Mobile payment systems have been on the rise in recent years. Initially, this began with a number of retail banks, and also payment apps such as PayPal and similar platforms. Increasingly, however, companies and entities that have not previously been involved in e-commerce or banking decide to enter this market. This move is unsurprising. In 2015 alone, the total amount exchanged over mobile payment systems was a staggering $235.4bn worldwide. This is $20bn greater than the entire GDP of Pakistan. The sums wired over these systems have seen companies clamoring to cash in. Apple Pay was launched in 2015, followed by Google Wallet, and even Samsung Pay was created. Could countries now scramble to join the market?
New way to pay
Enter AzerPay, a mobile payment system created solely for Azerbaijan. Using near-field communication (NFC) technology, AzerPay will function like its existing counterparts in the tech world. Not only will users be able to pay in stores, eliminating the need for cash or credit and debit cards, a whole host of e-commerce and banking transactions will be available through the system. Payment of utility bills, money transfers, and even applying for loans and paying taxes are but some of the estimated 160 payment services that AzerPay will accommodate.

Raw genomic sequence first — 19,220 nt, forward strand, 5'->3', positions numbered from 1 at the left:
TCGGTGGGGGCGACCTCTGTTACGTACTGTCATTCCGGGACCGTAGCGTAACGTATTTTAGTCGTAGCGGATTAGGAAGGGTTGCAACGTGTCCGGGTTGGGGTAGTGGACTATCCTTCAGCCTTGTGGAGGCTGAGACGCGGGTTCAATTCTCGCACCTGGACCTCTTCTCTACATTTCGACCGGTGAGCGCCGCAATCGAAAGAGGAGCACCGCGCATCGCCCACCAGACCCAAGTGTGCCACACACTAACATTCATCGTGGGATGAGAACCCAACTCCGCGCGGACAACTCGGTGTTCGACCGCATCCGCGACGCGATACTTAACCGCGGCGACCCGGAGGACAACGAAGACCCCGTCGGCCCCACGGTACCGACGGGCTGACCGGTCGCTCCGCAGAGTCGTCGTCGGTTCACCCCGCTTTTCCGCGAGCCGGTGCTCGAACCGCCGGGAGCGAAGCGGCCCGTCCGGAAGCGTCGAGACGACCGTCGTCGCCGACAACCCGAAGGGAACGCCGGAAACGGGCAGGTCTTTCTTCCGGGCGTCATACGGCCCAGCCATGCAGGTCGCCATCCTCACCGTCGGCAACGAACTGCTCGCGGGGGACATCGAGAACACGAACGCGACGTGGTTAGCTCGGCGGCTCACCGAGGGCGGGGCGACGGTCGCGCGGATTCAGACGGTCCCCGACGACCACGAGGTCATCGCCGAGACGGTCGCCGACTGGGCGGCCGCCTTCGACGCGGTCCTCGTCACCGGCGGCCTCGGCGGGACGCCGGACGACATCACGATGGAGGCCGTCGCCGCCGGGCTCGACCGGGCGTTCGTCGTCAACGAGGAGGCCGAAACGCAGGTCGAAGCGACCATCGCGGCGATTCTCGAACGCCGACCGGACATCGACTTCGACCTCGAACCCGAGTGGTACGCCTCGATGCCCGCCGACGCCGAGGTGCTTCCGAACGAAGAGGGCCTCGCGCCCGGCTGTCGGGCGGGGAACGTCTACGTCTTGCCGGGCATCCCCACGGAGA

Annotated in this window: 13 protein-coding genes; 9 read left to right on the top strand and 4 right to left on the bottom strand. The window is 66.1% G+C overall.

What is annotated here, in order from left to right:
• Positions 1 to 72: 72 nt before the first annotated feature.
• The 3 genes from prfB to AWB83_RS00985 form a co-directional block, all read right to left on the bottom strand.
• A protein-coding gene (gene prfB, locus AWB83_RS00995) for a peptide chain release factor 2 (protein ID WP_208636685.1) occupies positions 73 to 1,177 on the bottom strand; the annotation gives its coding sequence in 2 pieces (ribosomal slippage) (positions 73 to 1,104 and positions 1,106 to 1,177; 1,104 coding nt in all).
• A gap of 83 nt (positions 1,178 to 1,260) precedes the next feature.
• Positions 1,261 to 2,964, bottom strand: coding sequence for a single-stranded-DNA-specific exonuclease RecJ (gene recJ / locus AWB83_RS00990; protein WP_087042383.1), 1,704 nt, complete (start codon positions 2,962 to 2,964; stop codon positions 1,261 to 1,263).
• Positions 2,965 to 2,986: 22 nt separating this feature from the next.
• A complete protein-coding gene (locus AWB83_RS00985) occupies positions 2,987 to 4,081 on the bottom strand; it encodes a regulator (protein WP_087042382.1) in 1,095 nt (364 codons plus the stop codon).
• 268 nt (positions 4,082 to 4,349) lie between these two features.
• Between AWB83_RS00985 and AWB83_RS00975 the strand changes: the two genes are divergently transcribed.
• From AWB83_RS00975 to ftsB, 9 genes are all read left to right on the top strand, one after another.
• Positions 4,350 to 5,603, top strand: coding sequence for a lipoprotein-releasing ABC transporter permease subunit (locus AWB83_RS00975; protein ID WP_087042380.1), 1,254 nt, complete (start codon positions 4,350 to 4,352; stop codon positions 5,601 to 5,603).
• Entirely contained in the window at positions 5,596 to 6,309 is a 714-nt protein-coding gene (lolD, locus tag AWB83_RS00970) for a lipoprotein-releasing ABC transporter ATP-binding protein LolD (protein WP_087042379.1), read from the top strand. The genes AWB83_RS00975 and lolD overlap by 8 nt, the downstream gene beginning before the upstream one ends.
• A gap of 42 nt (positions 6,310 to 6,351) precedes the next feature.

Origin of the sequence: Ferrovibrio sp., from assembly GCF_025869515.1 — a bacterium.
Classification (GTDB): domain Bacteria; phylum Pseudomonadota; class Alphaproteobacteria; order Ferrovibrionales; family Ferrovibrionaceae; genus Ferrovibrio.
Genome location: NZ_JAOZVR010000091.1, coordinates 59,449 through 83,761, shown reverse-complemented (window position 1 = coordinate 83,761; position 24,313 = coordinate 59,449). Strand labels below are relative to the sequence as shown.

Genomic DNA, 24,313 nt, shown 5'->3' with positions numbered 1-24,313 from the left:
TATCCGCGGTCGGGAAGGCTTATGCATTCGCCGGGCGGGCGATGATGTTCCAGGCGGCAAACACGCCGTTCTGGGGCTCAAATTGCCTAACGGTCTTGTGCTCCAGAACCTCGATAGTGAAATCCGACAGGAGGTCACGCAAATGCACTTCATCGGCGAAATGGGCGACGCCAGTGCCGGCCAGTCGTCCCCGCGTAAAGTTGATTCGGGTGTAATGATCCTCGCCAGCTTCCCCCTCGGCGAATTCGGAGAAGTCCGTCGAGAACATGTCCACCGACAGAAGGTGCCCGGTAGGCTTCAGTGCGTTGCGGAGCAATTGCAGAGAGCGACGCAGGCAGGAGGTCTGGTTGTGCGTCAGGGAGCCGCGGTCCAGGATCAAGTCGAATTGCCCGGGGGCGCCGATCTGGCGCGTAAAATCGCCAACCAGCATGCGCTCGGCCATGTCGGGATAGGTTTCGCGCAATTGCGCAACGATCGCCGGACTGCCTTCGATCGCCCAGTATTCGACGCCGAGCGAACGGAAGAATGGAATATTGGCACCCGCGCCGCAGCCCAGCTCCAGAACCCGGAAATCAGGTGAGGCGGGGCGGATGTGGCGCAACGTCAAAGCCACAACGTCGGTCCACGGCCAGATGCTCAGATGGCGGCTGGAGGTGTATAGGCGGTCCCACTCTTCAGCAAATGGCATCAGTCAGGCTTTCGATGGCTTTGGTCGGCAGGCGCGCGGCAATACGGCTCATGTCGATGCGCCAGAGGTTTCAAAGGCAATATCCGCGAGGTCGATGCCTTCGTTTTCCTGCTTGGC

AzerPay will be fitted with robust security features. With multiple levels of authentication and identification, such as a pin code and use of the mobile phone number, the user’s financial information will be secure in event of the theft of a device. This is crucial in a country which has recently tried to get to grips with financial crimes, efforts which earned it removal from the inter-governmental Financial Action Task Force’s watch list. With AzerPay launching in February, perhaps other countries will pay attention – and launch mobile payment systems of their own.